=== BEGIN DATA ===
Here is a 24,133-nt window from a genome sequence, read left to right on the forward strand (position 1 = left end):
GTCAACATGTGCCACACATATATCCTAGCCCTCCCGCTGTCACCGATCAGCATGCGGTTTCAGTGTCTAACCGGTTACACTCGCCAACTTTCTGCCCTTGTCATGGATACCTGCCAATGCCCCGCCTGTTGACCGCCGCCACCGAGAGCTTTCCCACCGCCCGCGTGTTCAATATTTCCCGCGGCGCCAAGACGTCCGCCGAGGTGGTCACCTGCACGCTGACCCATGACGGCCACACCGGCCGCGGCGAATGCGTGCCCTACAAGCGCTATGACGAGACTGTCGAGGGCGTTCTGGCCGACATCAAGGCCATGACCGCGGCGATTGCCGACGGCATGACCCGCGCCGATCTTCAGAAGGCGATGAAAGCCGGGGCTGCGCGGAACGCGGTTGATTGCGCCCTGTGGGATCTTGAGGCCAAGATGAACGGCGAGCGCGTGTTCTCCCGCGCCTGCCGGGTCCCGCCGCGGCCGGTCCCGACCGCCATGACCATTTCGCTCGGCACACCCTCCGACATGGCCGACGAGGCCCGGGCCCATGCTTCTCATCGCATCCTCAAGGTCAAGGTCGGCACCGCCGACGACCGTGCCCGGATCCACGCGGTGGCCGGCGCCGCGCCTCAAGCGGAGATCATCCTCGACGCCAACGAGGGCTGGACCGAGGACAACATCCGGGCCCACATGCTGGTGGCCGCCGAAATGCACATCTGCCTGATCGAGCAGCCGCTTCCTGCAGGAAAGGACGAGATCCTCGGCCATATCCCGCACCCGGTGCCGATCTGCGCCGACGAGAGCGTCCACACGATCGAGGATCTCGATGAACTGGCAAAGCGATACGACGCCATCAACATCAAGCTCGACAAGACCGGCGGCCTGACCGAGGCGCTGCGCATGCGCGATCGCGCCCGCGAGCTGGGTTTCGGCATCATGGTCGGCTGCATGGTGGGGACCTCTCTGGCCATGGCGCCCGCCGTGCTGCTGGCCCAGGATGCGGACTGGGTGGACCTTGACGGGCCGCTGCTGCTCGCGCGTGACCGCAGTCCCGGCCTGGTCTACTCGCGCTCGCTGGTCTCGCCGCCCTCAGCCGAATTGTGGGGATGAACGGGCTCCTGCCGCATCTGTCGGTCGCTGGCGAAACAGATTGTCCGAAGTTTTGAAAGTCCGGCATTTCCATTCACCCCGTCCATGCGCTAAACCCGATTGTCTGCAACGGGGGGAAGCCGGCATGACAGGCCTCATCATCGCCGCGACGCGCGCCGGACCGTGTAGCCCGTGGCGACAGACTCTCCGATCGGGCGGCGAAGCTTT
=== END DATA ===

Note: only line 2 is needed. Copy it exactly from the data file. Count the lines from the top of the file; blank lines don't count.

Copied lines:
GTCAACATGTGCCACACATATATCCTAGCCCTCCCGCTGTCACCGATCAGCATGCGGTTTCAGTGTCTAACCGGTTACACTCGCCAACTTTCTGCCCTTGTCATGGATACCTGCCAATGCCCCGCCTGTTGACCGCCGCCACCGAGAGCTTTCCCACCGCCCGCGTGTTCAATATTTCCCGCGGCGCCAAGACGTCCGCCGAGGTGGTCACCTGCACGCTGACCCATGACGGCCACACCGGCCGCGGCGAATGCGTGCCCTACAAGCGCTATGACGAGACTGTCGAGGGCGTTCTGGCCGACATCAAGGCCATGACCGCGGCGATTGCCGACGGCATGACCCGCGCCGATCTTCAGAAGGCGATGAAAGCCGGGGCTGCGCGGAACGCGGTTGATTGCGCCCTGTGGGATCTTGAGGCCAAGATGAACGGCGAGCGCGTGTTCTCCCGCGCCTGCCGGGTCCCGCCGCGGCCGGTCCCGACCGCCATGACCATTTCGCTCGGCACACCCTCCGACATGGCCGACGAGGCCCGGGCCCATGCTTCTCATCGCATCCTCAAGGTCAAGGTCGGCACCGCCGACGACCGTGCCCGGATCCACGCGGTGGCCGGCGCCGCGCCTCAAGCGGAGATCATCCTCGACGCCAACGAGGGCTGGACCGAGGACAACATCCGGGCCCACATGCTGGTGGCCGCCGAAATGCACATCTGCCTGATCGAGCAGCCGCTTCCTGCAGGAAAGGACGAGATCCTCGGCCATATCCCGCACCCGGTGCCGATCTGCGCCGACGAGAGCGTCCACACGATCGAGGATCTCGATGAACTGGCAAAGCGATACGACGCCATCAACATCAAGCTCGACAAGACCGGCGGCCTGACCGAGGCGCTGCGCATGCGCGATCGCGCCCGCGAGCTGGGTTTCGGCATCATGGTCGGCTGCATGGTGGGGACCTCTCTGGCCATGGCGCCCGCCGTGCTGCTGGCCCAGGATGCGGACTGGGTGGACCTTGACGGGCCGCTGCTGCTCGCGCGTGACCGCAGTCCCGGCCTGGTCTACTCGCGCTCGCTGGTCTCGCCGCCCTCAGCCGAATTGTGGGGATGAACGGGCTCCTGCCGCATCTGTCGGTCGCTGGCGAAACAGATTGTCCGAAGTTTTGAAAGTCCGGCATTTCCATTCACCCCGTCCATGCGCTAAACCCGATTGTCTGCAACGGGGGGAAGCCGGCATGACAGGCCTCATCATCGCCGCGACGCGCGCCGGACCGTGTAGCCCGTGGCGACAGACTCTCCGATCGGGCGGCGAAGCTTT